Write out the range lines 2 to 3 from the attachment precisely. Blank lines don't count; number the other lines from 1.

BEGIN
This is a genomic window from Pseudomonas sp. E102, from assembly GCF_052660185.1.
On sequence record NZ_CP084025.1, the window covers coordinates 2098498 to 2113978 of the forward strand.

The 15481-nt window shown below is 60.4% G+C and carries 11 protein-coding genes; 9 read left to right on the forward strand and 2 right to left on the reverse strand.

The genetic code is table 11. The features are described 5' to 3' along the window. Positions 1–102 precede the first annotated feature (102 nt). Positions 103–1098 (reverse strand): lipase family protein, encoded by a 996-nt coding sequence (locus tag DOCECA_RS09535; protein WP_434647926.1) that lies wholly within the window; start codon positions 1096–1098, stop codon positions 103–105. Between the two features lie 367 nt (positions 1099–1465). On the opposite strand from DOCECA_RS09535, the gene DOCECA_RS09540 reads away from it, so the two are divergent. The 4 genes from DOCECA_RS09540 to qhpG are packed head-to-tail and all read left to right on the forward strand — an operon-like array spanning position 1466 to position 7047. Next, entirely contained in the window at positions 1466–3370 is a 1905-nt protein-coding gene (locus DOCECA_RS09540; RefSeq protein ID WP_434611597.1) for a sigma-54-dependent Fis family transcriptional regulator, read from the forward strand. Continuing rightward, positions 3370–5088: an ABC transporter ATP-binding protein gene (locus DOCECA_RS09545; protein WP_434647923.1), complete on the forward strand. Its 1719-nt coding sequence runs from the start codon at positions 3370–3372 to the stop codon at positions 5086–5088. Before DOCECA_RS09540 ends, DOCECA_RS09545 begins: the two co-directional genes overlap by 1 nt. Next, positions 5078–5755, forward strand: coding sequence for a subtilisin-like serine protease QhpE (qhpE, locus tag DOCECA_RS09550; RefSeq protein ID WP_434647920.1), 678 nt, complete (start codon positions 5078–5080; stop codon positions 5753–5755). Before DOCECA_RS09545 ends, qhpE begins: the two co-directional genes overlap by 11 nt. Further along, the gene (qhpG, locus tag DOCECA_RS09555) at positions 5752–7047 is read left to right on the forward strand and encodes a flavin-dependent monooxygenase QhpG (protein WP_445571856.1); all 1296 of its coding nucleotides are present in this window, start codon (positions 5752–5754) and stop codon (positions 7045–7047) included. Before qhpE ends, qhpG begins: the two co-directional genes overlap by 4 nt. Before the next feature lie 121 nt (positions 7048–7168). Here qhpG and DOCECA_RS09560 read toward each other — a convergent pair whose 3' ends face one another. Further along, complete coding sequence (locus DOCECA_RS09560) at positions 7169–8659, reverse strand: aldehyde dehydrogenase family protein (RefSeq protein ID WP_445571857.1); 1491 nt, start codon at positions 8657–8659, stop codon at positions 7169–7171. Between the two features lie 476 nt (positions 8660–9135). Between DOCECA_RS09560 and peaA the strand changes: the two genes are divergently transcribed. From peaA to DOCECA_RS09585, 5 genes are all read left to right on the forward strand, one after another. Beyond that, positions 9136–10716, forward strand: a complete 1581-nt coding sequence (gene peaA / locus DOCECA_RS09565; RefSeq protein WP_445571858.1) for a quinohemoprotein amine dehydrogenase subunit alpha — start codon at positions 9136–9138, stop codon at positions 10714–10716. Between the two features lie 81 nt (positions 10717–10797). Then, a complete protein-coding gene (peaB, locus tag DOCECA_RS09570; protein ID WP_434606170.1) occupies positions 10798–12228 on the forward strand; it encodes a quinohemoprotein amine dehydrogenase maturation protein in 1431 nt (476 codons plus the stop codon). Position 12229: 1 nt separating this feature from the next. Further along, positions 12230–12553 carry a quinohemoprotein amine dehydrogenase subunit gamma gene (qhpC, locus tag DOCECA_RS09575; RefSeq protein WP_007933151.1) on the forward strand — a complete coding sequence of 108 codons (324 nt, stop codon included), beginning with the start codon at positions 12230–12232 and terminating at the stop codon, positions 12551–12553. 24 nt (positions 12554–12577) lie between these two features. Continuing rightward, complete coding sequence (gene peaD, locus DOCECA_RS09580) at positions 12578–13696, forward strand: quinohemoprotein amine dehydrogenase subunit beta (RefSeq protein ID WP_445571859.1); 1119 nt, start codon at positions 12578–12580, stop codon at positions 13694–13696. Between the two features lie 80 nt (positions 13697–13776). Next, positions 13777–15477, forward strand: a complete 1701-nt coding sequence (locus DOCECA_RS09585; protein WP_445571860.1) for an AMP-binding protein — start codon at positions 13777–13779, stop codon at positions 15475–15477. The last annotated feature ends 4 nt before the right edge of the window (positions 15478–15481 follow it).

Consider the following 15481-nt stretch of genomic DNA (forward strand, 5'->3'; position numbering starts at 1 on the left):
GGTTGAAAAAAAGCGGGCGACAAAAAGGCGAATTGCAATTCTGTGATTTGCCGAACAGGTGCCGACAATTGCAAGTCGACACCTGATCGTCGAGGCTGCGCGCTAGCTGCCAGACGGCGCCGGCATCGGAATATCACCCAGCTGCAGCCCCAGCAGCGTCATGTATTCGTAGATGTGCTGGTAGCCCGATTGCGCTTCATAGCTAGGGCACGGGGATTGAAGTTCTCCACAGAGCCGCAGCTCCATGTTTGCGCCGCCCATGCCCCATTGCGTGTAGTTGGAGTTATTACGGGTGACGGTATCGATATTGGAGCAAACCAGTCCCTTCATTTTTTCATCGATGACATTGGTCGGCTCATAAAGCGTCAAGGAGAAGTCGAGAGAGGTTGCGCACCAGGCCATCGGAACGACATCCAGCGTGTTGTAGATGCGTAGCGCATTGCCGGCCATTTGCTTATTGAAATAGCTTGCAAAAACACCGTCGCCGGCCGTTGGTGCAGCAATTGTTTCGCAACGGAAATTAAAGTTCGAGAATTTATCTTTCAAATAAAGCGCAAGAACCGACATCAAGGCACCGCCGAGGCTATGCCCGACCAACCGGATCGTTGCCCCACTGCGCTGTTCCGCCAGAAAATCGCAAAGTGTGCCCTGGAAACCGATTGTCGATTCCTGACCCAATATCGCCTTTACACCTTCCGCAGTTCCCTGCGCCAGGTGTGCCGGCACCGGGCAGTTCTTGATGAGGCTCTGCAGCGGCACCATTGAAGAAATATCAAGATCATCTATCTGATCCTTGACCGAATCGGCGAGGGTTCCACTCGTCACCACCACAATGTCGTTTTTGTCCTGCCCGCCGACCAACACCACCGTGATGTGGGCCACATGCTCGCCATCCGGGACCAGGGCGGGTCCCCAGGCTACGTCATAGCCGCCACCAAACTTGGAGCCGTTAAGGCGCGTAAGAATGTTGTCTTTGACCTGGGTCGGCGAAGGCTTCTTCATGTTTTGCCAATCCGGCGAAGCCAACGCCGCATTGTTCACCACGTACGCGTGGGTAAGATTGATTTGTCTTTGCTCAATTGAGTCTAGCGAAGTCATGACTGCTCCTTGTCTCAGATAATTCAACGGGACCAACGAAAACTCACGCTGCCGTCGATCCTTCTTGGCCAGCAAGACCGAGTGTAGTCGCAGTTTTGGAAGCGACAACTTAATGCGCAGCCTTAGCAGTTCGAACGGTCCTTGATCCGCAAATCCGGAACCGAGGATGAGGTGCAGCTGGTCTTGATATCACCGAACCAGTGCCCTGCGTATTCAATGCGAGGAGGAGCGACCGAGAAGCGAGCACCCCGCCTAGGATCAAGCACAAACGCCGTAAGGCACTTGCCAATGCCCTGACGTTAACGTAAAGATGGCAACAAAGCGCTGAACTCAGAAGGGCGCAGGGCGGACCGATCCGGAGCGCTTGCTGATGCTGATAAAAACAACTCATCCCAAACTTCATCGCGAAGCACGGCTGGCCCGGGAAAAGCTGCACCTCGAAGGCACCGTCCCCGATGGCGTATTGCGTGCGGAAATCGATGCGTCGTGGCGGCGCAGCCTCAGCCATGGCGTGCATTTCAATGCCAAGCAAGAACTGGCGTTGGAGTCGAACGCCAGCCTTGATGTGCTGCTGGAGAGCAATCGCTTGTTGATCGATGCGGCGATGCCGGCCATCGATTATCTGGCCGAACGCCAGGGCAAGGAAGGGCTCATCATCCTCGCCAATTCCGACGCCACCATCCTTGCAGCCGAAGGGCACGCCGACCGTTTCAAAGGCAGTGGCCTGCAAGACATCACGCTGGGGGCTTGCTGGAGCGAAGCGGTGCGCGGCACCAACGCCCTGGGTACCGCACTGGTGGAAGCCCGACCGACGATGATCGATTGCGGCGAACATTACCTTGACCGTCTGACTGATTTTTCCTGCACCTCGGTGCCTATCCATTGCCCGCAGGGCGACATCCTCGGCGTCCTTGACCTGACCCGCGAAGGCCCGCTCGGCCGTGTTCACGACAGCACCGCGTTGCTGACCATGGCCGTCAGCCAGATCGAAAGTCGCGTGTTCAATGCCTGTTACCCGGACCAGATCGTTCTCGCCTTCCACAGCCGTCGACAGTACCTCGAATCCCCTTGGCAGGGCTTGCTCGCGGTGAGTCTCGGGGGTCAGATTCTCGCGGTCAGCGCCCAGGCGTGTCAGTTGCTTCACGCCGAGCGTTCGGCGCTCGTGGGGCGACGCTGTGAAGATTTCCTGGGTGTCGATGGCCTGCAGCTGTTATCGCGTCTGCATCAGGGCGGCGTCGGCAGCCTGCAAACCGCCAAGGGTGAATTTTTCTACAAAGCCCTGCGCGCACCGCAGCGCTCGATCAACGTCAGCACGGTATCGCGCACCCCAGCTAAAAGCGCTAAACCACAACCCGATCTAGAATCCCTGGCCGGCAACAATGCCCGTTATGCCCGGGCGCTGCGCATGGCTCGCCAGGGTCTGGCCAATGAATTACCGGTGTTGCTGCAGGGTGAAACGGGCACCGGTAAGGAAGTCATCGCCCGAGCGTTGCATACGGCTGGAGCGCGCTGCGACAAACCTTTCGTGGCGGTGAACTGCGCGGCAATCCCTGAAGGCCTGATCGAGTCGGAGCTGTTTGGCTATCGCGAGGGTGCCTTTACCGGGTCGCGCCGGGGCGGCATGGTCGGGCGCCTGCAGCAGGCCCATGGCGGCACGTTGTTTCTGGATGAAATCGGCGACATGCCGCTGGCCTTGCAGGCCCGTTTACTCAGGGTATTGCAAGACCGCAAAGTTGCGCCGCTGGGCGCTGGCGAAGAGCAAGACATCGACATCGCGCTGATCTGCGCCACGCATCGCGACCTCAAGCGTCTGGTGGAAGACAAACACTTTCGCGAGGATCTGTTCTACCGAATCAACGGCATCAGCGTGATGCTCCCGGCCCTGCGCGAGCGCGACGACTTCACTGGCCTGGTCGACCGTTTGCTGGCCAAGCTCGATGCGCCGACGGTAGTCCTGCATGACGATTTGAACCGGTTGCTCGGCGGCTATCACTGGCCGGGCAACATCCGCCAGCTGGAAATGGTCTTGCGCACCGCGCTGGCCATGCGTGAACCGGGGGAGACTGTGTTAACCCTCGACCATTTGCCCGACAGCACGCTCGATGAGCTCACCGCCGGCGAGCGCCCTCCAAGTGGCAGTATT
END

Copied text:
On sequence record NZ_CP084025.1, the window covers coordinates 2098498 to 2113978 of the forward strand.

The 15481-nt window shown below is 60.4% G+C and carries 11 protein-coding genes; 9 read left to right on the forward strand and 2 right to left on the reverse strand.